The key difference between rhombic and monoclinic sulphur is that the rhombic sulphur is the most stable allotropic form of sulphur that exists as rhombic octahedral crystals whereas the monoclinic sulphur exists as long, needle-shape prisms but, it is stable only at temperatures between 96◦C and 119◦C.
Sulphur, also spelt it as “sulfur”, is a chemical element having the chemical symbol S and atomic number 16. It is a nonmetal and occurs in nature in different allotropic forms. Furthermore, at room temperature, it is readily available as bright yellow colored crystals. The major sources of Sulphur include natural gas, extraction from beneath the earth’s crust and as byproducts of other chemical processes. Rhombic and monoclinic Sulphur are two allotropic forms; allotropes are the different forms of the same chemical element that exists in the same physical state, i.e. structural modifications. Not only the structure but also the method of preparation of these allotropes are also different from each other.
What is Rhombic Sulphur?
Rhombic Sulphur, or alpha-Sulphur, is a crystalline allotropic form of Sulphur that has rhombic octahedral crystals. It is the most stable form of allotrope among other allotropes of Sulphur. Therefore, almost all the other allotropes eventually convert into the rhombic form.
When considering the method of preparation, first we should dissolve sulphur powder in carbon disulphide (at room temperature); it is insoluble in water. Then we can filter the mixture using a filter paper. After the filtration, we have to keep the filtrate in a beaker, covered with a filter paper. This allows the carbon disulphide to evaporate slowly, leaving the alpha sulphur crystals. The density of these crystals is around 2.06 g/mL, and the melting point is at 112.8◦C. If we heat rhombic sulphur to about 96◦C slowly, it converts into the monoclinic form.
What is Monoclinic Sulphur?
Monoclinic sulphur is a crystalline allotropic form of sulphur that has needle-like, long crystals. These crystals appear as prisms; hence we can call these crystals as prismatic sulphur. It is not stable as much as rhombic sulphur, therefore, it converts into the rhombic form when heated to about 94.5◦C slowly. The monoclinic form is stable above 96◦C.
The density of this allotropic form is about 1.98 g/mL, and the melting point is 119◦C. at temperatures below 96◦C, it converts into rhombic form. When considering the method of preparation of this form, first we should heat sulphur powder on an evaporating dish, until the sulphur powder melts. Then we should allow it to cool until a solid crust forms over the surface. After the formation of this crust, we should make two holes on the crust and pour out the molten sulphur out of it. On the lower side of the crust, we can see monoclinic sulphur crystals.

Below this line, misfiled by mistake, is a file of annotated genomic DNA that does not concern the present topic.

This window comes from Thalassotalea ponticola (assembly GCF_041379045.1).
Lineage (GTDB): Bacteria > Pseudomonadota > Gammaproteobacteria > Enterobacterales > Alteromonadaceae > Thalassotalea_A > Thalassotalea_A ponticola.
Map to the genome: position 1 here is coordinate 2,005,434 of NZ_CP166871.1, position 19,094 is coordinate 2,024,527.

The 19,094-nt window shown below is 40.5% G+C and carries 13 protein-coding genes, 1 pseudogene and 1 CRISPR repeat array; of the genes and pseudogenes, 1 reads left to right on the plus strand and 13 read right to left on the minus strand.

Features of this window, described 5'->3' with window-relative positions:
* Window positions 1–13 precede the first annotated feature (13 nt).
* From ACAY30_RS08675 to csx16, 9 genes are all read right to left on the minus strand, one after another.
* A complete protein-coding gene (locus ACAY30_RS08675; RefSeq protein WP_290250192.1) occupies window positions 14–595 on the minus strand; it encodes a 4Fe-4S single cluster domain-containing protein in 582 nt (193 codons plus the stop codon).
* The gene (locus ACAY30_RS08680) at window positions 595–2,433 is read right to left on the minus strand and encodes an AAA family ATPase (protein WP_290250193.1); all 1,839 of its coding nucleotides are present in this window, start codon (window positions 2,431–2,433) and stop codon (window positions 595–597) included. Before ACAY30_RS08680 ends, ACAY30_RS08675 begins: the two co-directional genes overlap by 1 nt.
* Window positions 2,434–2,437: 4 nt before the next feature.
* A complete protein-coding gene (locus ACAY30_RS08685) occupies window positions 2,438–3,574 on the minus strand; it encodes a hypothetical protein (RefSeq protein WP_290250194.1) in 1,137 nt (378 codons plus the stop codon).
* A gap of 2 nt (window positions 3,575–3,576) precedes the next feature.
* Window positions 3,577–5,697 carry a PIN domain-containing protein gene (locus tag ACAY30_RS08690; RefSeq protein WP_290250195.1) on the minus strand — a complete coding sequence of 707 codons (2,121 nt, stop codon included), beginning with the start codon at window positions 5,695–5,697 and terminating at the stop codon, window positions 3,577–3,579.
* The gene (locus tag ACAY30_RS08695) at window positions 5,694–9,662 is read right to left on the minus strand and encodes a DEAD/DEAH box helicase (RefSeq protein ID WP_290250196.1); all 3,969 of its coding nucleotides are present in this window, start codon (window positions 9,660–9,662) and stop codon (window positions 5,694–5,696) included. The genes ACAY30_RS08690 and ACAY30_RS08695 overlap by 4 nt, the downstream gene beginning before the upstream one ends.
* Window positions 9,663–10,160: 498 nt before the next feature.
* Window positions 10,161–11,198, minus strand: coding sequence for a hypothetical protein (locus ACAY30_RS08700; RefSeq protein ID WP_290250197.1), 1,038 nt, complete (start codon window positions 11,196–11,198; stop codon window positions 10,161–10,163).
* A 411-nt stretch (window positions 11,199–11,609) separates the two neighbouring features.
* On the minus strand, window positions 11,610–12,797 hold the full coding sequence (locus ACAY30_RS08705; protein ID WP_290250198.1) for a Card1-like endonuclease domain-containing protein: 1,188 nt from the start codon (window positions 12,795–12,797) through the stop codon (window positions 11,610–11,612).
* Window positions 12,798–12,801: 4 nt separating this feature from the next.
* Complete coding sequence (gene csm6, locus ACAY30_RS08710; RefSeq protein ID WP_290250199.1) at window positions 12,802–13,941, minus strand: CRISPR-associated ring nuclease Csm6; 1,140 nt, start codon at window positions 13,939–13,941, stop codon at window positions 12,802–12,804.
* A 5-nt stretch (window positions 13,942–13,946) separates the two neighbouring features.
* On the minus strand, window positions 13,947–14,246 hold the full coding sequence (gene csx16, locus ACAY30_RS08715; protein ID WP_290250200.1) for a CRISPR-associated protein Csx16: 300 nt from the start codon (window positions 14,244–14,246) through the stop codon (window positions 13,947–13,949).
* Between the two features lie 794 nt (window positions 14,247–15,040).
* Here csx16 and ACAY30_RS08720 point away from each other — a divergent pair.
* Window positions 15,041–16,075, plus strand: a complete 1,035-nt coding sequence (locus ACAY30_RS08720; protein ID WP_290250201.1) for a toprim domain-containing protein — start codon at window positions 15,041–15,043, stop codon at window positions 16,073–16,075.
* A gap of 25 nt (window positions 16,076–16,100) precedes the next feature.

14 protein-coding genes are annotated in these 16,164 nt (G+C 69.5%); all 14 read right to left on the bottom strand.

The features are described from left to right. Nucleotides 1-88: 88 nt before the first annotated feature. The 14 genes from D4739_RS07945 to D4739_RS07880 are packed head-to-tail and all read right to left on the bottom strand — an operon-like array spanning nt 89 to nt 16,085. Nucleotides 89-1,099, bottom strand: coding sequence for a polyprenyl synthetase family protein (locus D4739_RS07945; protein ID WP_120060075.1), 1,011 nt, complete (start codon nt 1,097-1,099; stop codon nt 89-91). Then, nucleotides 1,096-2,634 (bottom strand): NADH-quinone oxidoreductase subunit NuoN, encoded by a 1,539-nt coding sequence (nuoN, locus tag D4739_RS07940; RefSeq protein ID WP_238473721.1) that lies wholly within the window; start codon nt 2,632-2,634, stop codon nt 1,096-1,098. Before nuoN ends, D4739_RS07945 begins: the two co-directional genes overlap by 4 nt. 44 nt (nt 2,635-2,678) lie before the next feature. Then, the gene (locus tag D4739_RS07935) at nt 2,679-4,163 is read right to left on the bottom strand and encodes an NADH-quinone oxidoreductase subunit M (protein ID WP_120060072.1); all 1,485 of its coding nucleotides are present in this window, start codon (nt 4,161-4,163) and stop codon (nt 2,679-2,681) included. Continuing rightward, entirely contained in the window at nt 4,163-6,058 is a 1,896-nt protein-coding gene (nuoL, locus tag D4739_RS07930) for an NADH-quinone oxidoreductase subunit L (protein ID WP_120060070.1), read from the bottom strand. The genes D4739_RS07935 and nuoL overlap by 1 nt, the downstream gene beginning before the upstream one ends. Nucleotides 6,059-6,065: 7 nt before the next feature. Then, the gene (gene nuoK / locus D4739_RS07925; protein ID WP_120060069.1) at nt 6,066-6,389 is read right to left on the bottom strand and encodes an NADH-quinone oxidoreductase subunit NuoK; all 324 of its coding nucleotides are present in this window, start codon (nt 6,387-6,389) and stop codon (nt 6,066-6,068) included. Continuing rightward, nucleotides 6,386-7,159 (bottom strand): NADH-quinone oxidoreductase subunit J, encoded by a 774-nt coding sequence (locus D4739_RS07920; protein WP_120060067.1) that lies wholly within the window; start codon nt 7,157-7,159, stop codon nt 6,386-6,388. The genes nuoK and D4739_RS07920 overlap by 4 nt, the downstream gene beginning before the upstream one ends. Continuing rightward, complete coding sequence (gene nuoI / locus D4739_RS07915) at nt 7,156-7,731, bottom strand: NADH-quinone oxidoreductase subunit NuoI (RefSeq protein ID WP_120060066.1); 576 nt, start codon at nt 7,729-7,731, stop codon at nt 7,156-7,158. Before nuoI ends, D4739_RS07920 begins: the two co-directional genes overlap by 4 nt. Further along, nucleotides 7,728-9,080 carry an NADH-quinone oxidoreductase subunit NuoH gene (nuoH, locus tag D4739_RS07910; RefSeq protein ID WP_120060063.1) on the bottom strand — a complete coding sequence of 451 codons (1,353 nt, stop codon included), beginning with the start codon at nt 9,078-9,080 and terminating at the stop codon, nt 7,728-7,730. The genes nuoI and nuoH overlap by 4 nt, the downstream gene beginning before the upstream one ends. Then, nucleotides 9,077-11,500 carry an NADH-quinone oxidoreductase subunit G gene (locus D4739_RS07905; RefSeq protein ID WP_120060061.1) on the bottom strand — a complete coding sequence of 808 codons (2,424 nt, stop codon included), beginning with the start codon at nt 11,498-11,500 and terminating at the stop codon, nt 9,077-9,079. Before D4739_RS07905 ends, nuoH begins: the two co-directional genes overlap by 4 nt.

What is the Difference Between Rhombic and Monoclinic Sulphur?
Rhombic Sulphur is a crystalline allotropic form of Sulphur which has rhombic octahedral crystals. It is the most stable form of allotrope among other allotropic forms of sulphur. Therefore, other allotropes also tend to convert into the rhombic form. Monoclinic sulphur is a crystalline allotropic form of sulphur that has needle-like, long crystals. It is stable at temperatures between 96◦C and 119◦C. This is the main difference between rhombic and monoclinic sulphur. Further to the structural difference between rhombic and monoclinic sulphur, they too differ slightly in some properties as well as in the method of preparation.
Summary – Rhombic vs Monoclinic Sulphur
Sulphur is an inorganic substance that has many allotropic forms that exist in the same physical state. Rhombic form and monoclinic form are such two allotropes. The difference between rhombic and monoclinic sulphur is that rhombic sulphur exists as rhombic octahedral crystals whereas monoclinic sulphur exists as long, needle-shape prisms.
1.’PSM V83 D031 Crystals of rhombic sulphur’By Unknowm – Popular Science Monthly Volume 83, (Public Domain) via Commons Wikimedia
2.’PSM V83 D031 Crystals of needle like or monoclinic sulphur’By Unknowm (Public Domain) via Commons Wikimedia